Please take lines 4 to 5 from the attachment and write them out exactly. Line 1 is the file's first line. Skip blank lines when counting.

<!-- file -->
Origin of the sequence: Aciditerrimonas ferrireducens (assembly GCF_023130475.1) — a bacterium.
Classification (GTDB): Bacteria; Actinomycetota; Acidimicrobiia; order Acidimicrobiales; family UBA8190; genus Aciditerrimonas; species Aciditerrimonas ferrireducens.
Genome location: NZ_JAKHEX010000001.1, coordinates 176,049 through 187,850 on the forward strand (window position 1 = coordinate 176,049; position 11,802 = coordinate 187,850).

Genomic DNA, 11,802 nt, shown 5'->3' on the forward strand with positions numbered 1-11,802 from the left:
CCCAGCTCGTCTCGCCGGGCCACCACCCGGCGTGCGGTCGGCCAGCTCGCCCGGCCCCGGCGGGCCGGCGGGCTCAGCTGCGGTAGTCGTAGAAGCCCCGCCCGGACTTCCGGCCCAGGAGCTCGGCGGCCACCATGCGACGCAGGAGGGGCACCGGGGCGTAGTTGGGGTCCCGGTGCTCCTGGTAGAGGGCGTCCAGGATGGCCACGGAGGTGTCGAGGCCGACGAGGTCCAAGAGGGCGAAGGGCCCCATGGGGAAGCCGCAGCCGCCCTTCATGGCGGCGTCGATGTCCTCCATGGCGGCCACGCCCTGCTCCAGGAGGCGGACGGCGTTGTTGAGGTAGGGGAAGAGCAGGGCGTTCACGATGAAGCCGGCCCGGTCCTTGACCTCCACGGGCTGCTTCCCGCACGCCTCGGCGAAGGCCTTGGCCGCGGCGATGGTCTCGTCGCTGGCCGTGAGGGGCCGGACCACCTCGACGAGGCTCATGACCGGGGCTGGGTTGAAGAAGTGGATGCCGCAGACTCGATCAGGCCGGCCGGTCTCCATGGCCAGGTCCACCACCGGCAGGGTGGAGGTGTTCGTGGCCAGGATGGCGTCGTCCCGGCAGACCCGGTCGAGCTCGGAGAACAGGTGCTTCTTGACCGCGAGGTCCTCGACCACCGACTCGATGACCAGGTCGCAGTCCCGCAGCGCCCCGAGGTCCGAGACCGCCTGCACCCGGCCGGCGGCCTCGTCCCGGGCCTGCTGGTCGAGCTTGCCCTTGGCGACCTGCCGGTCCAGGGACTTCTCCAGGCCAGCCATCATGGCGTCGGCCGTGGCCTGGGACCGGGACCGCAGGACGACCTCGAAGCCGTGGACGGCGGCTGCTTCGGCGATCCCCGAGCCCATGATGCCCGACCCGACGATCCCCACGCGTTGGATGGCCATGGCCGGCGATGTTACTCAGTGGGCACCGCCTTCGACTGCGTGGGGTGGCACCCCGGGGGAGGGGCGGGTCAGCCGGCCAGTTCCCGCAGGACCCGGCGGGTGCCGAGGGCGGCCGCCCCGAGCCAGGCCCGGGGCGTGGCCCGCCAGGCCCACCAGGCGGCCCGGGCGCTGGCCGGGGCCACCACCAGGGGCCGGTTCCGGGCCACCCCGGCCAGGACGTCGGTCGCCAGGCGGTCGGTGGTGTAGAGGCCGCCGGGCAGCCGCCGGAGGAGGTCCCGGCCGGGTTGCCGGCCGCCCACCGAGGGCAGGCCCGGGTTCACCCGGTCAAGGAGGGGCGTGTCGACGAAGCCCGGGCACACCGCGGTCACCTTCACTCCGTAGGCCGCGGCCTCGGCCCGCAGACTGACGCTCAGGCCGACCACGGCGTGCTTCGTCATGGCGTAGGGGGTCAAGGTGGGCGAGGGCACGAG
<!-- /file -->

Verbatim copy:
Genomic DNA, 11,802 nt, shown 5'->3' on the forward strand with positions numbered 1-11,802 from the left:
CCCAGCTCGTCTCGCCGGGCCACCACCCGGCGTGCGGTCGGCCAGCTCGCCCGGCCCCGGCGGGCCGGCGGGCTCAGCTGCGGTAGTCGTAGAAGCCCCGCCCGGACTTCCGGCCCAGGAGCTCGGCGGCCACCATGCGACGCAGGAGGGGCACCGGGGCGTAGTTGGGGTCCCGGTGCTCCTGGTAGAGGGCGTCCAGGATGGCCACGGAGGTGTCGAGGCCGACGAGGTCCAAGAGGGCGAAGGGCCCCATGGGGAAGCCGCAGCCGCCCTTCATGGCGGCGTCGATGTCCTCCATGGCGGCCACGCCCTGCTCCAGGAGGCGGACGGCGTTGTTGAGGTAGGGGAAGAGCAGGGCGTTCACGATGAAGCCGGCCCGGTCCTTGACCTCCACGGGCTGCTTCCCGCACGCCTCGGCGAAGGCCTTGGCCGCGGCGATGGTCTCGTCGCTGGCCGTGAGGGGCCGGACCACCTCGACGAGGCTCATGACCGGGGCTGGGTTGAAGAAGTGGATGCCGCAGACTCGATCAGGCCGGCCGGTCTCCATGGCCAGGTCCACCACCGGCAGGGTGGAGGTGTTCGTGGCCAGGATGGCGTCGTCCCGGCAGACCCGGTCGAGCTCGGAGAACAGGTGCTTCTTGACCGCGAGGTCCTCGACCACCGACTCGATGACCAGGTCGCAGTCCCGCAGCGCCCCGAGGTCCGAGACCGCCTGCACCCGGCCGGCGGCCTCGTCCCGGGCCTGCTGGTCGAGCTTGCCCTTGGCGACCTGCCGGTCCAGGGACTTCTCCAGGCCAGCCATCATGGCGTCGGCCGTGGCCTGGGACCGGGACCGCAGGACGACCTCGAAGCCGTGGACGGCGGCTGCTTCGGCGATCCCCGAGCCCATGATGCCCGACCCGACGATCCCCACGCGTTGGATGGCCATGGCCGGCGATGTTACTCAGTGGGCACCGCCTTCGACTGCGTGGGGTGGCACCCCGGGGGAGGGGCGGGTCAGCCGGCCAGTTCCCGCAGGACCCGGCGGGTGCCGAGGGCGGCCGCCCCGAGCCAGGCCCGGGGCGTGGCCCGCCAGGCCCACCAGGCGGCCCGGGCGCTGGCCGGGGCCACCACCAGGGGCCGGTTCCGGGCCACCCCGGCCAGGACGTCGGTCGCCAGGCGGTCGGTGGTGTAGAGGCCGCCGGGCAGCCGCCGGAGGAGGTCCCGGCCGGGTTGCCGGCCGCCCACCGAGGGCAGGCCCGGGTTCACCCGGTCAAGGAGGGGCGTGTCGACGAAGCCCGGGCACACCGCGGTCACCTTCACTCCGTAGGCCGCGGCCTCGGCCCGCAGACTGACGCTCAGGCCGACCACGGCGTGCTTCGTCATGGCGTAGGGGGTCAAGGTGGGCGAGGGCACGAG